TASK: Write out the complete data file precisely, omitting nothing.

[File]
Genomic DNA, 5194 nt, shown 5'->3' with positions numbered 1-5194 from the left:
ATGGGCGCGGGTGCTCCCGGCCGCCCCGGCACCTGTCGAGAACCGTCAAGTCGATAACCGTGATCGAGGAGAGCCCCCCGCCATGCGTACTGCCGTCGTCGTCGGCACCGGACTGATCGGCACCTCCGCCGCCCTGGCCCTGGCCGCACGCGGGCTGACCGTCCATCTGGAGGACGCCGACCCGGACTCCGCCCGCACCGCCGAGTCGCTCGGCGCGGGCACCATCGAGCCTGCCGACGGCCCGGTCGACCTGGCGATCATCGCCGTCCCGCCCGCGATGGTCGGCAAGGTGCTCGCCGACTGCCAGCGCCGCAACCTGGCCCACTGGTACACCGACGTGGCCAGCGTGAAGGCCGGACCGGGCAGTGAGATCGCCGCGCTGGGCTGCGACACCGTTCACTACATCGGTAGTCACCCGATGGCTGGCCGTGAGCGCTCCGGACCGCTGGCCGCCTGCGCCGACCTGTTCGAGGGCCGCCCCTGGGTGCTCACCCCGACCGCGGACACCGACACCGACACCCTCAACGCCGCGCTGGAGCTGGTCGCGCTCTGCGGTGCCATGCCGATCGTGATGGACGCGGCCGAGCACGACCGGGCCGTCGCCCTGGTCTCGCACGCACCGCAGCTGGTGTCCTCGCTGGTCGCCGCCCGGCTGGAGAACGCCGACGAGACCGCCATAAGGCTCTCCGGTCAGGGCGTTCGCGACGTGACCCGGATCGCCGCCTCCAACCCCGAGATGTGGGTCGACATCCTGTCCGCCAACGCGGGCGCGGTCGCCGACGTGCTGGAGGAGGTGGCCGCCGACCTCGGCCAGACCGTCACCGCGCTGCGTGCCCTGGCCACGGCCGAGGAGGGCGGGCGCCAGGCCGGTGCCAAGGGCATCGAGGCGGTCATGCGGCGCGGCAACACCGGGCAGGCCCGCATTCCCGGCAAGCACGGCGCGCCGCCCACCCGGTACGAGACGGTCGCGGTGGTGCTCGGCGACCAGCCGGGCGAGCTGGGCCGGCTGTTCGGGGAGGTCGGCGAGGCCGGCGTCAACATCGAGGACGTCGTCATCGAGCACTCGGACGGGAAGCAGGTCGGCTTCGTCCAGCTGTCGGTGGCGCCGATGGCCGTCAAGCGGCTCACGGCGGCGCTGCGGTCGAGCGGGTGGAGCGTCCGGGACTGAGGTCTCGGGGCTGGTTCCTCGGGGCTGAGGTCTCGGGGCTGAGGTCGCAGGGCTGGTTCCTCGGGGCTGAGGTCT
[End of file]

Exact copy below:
Genomic DNA, 5194 nt, shown 5'->3' with positions numbered 1-5194 from the left:
ATGGGCGCGGGTGCTCCCGGCCGCCCCGGCACCTGTCGAGAACCGTCAAGTCGATAACCGTGATCGAGGAGAGCCCCCCGCCATGCGTACTGCCGTCGTCGTCGGCACCGGACTGATCGGCACCTCCGCCGCCCTGGCCCTGGCCGCACGCGGGCTGACCGTCCATCTGGAGGACGCCGACCCGGACTCCGCCCGCACCGCCGAGTCGCTCGGCGCGGGCACCATCGAGCCTGCCGACGGCCCGGTCGACCTGGCGATCATCGCCGTCCCGCCCGCGATGGTCGGCAAGGTGCTCGCCGACTGCCAGCGCCGCAACCTGGCCCACTGGTACACCGACGTGGCCAGCGTGAAGGCCGGACCGGGCAGTGAGATCGCCGCGCTGGGCTGCGACACCGTTCACTACATCGGTAGTCACCCGATGGCTGGCCGTGAGCGCTCCGGACCGCTGGCCGCCTGCGCCGACCTGTTCGAGGGCCGCCCCTGGGTGCTCACCCCGACCGCGGACACCGACACCGACACCCTCAACGCCGCGCTGGAGCTGGTCGCGCTCTGCGGTGCCATGCCGATCGTGATGGACGCGGCCGAGCACGACCGGGCCGTCGCCCTGGTCTCGCACGCACCGCAGCTGGTGTCCTCGCTGGTCGCCGCCCGGCTGGAGAACGCCGACGAGACCGCCATAAGGCTCTCCGGTCAGGGCGTTCGCGACGTGACCCGGATCGCCGCCTCCAACCCCGAGATGTGGGTCGACATCCTGTCCGCCAACGCGGGCGCGGTCGCCGACGTGCTGGAGGAGGTGGCCGCCGACCTCGGCCAGACCGTCACCGCGCTGCGTGCCCTGGCCACGGCCGAGGAGGGCGGGCGCCAGGCCGGTGCCAAGGGCATCGAGGCGGTCATGCGGCGCGGCAACACCGGGCAGGCCCGCATTCCCGGCAAGCACGGCGCGCCGCCCACCCGGTACGAGACGGTCGCGGTGGTGCTCGGCGACCAGCCGGGCGAGCTGGGCCGGCTGTTCGGGGAGGTCGGCGAGGCCGGCGTCAACATCGAGGACGTCGTCATCGAGCACTCGGACGGGAAGCAGGTCGGCTTCGTCCAGCTGTCGGTGGCGCCGATGGCCGTCAAGCGGCTCACGGCGGCGCTGCGGTCGAGCGGGTGGAGCGTCCGGGACTGAGGTCTCGGGGCTGGTTCCTCGGGGCTGAGGTCTCGGGGCTGAGGTCGCAGGGCTGGTTCCTCGGGGCTGAGGTCT